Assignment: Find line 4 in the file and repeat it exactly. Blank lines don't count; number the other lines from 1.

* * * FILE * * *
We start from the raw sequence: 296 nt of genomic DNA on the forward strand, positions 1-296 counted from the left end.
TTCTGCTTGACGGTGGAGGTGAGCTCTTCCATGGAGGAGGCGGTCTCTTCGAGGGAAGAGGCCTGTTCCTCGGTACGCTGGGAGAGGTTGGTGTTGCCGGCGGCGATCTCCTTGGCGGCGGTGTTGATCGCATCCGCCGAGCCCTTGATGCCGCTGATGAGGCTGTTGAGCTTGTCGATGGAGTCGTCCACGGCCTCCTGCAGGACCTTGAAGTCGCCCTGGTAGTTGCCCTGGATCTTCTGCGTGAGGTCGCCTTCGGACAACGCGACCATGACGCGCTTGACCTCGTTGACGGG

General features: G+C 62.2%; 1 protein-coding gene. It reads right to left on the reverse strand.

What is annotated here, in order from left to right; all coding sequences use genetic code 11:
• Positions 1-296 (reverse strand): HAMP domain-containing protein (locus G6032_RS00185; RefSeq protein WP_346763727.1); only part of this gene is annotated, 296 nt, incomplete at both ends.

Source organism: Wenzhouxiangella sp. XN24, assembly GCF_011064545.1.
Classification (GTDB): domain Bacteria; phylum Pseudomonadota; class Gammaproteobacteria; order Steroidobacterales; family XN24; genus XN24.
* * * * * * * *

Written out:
What is annotated here, in order from left to right; all coding sequences use genetic code 11: